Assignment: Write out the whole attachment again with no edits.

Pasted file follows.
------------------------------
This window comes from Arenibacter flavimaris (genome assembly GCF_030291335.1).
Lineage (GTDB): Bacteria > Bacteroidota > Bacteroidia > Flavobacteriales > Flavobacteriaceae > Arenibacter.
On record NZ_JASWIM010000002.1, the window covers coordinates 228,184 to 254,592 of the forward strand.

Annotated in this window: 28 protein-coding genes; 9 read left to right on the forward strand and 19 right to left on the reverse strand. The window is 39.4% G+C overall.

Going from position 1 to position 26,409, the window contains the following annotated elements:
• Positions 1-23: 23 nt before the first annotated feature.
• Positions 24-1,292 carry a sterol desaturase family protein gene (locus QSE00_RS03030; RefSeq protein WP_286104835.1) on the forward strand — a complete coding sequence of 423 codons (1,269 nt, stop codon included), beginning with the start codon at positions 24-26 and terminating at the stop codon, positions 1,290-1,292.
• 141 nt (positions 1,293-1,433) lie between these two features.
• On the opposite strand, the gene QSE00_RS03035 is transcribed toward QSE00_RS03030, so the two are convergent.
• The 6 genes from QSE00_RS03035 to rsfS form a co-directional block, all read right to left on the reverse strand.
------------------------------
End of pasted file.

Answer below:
This window comes from Arenibacter flavimaris (genome assembly GCF_030291335.1).
Lineage (GTDB): Bacteria > Bacteroidota > Bacteroidia > Flavobacteriales > Flavobacteriaceae > Arenibacter.
On record NZ_JASWIM010000002.1, the window covers coordinates 228,184 to 254,592 of the forward strand.

Annotated in this window: 28 protein-coding genes; 9 read left to right on the forward strand and 19 right to left on the reverse strand. The window is 39.4% G+C overall.

Going from position 1 to position 26,409, the window contains the following annotated elements:
• Positions 1-23: 23 nt before the first annotated feature.
• Positions 24-1,292 carry a sterol desaturase family protein gene (locus QSE00_RS03030; RefSeq protein WP_286104835.1) on the forward strand — a complete coding sequence of 423 codons (1,269 nt, stop codon included), beginning with the start codon at positions 24-26 and terminating at the stop codon, positions 1,290-1,292.
• 141 nt (positions 1,293-1,433) lie between these two features.
• On the opposite strand, the gene QSE00_RS03035 is transcribed toward QSE00_RS03030, so the two are convergent.
• The 6 genes from QSE00_RS03035 to rsfS form a co-directional block, all read right to left on the reverse strand.